With patient in comfortable supine position, the vas is grasped between index finger and thumb. The skin and vas are then mobilized to the lateral or anterior position of the scrotum, or for those who wish to utilize just one puncture site, near the penoscrotal junction, ensuring the straight segment of the vas is isolated. Local anesthetic is injected into subcutaneous and peri-vasal tissues using either traditional intradermal needle (27 or 30 G) or no-needle jet injector. The vas dissector is then used to pierce the anesthetized skin. The skin and underlying tissue are then spread, widening the puncture to ~10 mm. Utilizing the vas ring clamp, the vas is grasped and delivered through the wound. The vas dissector is then one again used to pierce directly into the lumen of the vas, and the overlying peri-vasal fascia is spread to expose the anterior wall of the vas. The ring clamp is then adjusted to encompass only vas, and the peri-vasal fascia and vascular bundle swept away from posterior wall with a raytec sponge. Local anesthesia is then injected into the peri-vasal tissue proximally and distally (useful to provide additional anesthetic for the electrocautery), and a small hemostat is placed on the peri-vasal fascia to anchor the vas above the wound.
In the US, virtually all techniques of vasectomy use complete division of the vas with or without excision of the vas (3). However, once divided, there are multiple additional measures that can be taken to ensure permanent occlusion of the vas. The most commonly used occlusion techniques involve excision of vas, cauterization of mucosal surface of the vas lumen, followed by fascial interposition. The effectiveness of each technique has been thoroughly evaluated, and results from these studies have been compared in attempts to identify the optimal approach to occlusion. Based on this body of literature, the AUA Guidelines recommend the ends of the vas be occluded by one of three methods; mucosal cautery with fascial interposition, mucosal cautery alone, or open ended vasectomy with fascial interposition leaving the testicular end of vas un-occluded while using cautery on the abdominal end (16). Using one of these three methods reduces the risk of technical failure to <1%. Other techniques not described previously have been found to have wide range of vasectomy failure rates, some as high as 13.7%, and should not be performed except by experienced practitioners whose personal experience enable them to consistently obtain low failure rates. Based on these findings and recommendations, we have adopted excision, mucosal cautery and fascial interposition into our practice.
Once the vas is mobilized and anchored in place with the hemostat attached to peri-vasal tissue, the vas is divided utilizing electrocautery. The insulated needle-tip Bovie cautery device is then inserted ~8–10 mm into the lumen of the vas, and the mucosa is cauterized until lumen appears opaque and white, taking care not to fully destroy the entire vasal wall, which could lead to necrosis and subsequent sloughing of the vasal end. Transection and excision of ~1 cm segment of vas is then completed. Fascial interposition is then performed by grasping peri-vasal fascia and placing a small hemoclip over the tissue, thus burying the abdominal end of vas, and effectively separating the two ligated ends. Once hemostasis is ensured, the vasal ends are returned to the hemiscrotum.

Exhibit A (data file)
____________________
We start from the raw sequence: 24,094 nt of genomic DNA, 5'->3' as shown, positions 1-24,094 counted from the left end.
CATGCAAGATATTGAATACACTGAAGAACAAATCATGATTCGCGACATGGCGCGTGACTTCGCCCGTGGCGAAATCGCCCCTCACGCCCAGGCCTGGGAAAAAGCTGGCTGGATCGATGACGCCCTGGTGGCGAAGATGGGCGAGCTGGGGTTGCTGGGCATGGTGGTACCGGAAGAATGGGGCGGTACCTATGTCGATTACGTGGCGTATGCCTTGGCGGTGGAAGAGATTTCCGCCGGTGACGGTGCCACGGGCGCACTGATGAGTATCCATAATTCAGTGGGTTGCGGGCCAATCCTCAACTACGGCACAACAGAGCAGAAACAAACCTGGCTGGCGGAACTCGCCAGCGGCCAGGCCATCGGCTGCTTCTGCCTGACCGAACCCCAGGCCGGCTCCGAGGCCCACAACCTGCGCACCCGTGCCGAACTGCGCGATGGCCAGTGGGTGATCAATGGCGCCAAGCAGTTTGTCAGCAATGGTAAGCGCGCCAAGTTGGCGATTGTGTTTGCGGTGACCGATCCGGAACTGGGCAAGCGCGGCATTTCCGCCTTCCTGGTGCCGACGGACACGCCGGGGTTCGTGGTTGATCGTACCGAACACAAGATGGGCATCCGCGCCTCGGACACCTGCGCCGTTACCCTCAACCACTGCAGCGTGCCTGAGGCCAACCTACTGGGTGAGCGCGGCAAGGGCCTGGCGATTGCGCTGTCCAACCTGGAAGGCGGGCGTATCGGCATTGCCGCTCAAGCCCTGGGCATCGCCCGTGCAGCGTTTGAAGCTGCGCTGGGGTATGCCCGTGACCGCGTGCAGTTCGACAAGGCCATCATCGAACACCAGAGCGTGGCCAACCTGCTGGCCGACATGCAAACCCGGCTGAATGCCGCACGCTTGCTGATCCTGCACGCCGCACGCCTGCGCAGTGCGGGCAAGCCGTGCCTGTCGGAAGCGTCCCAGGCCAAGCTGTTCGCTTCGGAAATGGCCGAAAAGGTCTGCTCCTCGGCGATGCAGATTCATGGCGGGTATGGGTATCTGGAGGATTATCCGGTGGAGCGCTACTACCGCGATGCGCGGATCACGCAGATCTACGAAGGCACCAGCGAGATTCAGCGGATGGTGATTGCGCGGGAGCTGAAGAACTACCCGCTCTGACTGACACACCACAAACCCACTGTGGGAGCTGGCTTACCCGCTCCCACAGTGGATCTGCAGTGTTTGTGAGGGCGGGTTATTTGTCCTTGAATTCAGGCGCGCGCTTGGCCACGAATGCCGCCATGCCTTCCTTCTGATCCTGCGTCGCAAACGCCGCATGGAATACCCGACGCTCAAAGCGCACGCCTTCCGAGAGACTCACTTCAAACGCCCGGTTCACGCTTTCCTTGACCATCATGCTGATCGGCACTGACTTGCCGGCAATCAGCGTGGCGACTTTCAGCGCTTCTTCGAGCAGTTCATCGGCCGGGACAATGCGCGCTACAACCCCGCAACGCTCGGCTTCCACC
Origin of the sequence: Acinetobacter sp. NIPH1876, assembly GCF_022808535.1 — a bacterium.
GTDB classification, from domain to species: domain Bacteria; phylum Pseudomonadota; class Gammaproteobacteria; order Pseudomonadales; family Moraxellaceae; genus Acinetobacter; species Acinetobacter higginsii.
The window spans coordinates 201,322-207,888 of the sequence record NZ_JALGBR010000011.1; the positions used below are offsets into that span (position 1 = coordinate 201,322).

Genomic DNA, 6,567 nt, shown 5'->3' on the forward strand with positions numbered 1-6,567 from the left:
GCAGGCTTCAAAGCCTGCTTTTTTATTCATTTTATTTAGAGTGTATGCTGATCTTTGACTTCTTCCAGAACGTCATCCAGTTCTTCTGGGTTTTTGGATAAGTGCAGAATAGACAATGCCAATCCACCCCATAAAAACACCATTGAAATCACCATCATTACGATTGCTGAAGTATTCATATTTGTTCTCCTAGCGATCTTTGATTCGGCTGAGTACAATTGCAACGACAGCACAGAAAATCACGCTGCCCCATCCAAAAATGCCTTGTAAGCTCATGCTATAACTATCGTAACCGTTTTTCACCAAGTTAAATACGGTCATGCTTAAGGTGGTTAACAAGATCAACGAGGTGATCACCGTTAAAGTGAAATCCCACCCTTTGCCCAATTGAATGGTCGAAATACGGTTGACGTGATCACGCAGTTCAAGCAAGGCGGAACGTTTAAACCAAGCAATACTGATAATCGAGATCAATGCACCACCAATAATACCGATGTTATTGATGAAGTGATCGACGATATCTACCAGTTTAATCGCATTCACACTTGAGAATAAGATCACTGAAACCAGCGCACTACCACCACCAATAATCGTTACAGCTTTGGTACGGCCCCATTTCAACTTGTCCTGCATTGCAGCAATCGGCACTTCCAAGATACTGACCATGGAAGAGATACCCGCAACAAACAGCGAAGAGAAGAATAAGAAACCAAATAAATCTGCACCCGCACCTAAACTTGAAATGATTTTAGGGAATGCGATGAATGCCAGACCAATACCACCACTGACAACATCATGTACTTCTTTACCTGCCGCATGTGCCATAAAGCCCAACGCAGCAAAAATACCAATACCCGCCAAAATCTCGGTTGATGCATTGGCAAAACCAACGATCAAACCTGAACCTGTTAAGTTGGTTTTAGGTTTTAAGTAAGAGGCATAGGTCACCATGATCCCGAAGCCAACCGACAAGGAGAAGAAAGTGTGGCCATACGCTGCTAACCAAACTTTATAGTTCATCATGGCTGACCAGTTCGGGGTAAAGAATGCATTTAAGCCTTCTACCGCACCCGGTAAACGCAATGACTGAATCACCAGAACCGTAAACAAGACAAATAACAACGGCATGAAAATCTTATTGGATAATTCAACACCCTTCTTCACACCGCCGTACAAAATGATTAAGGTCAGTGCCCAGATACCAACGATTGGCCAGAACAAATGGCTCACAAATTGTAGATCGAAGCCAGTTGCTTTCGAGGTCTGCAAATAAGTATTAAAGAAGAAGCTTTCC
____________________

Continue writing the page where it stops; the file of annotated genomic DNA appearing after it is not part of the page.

Completion of procedure and postoperative care
The vasectomy puncture site is then closed by grasping dartos underneath skin, and cauterizing with Bovie, effectively welding shut the puncture deep to the skin. Skin is left to close secondarily. The identical procedure is performed on the contralateral side through a new puncture site, although some providers prefer one midline opening. A clear watertight dressing or bandages can be applied prior to placement of scrotal support.
Postoperative care is similar to other scrotal surgery, and include limiting physical activity and utilizing non-steroidal anti-inflammatory drugs, as well as mild narcotics (if necessary) for pain management. Every patient is provided an athletic supporter at time of his vasectomy. We have found that the incidence of prolonged testicular discomfort is greatly reduced by having the patient wear this for 1–2 weeks. Additionally, men are encouraged to use ice on scrotum intermittently for 24–48 hours, and minimize physical activity for 1 week. We do not require patients to return for postoperative wound evaluation, unless patient is experiencing unexpected pain or other concerns.
Post vasectomy follow up
A PVSA is obtained at 8–12 weeks after the vasectomy to confirm technical success. Most men will achieve azoospermia during this interval. However, a small portion will continue to have non-motile sperm in the ejaculate post vasectomy. According to one study, up to 33% of samples will be non-azoospermic at 12 weeks (17). Because of this, several studies have evaluated men with RNMS in the PVSA. These studies, having followed the men prospectively for several years, have reported zero pregnancies despite persistence of non-motile sperm in the ejaculate (18,19). Furthermore, the pregnancy rate is not significantly different from the 1 in 2,000 risk after azoospermia based on several large case series reports (20,21). This data has been used by both the AUA and British Andrology Society guidelines when labeling RNMS (<100,000/mL) as effective for contraception (13,22), at which point patients may stop using other methods of contraception.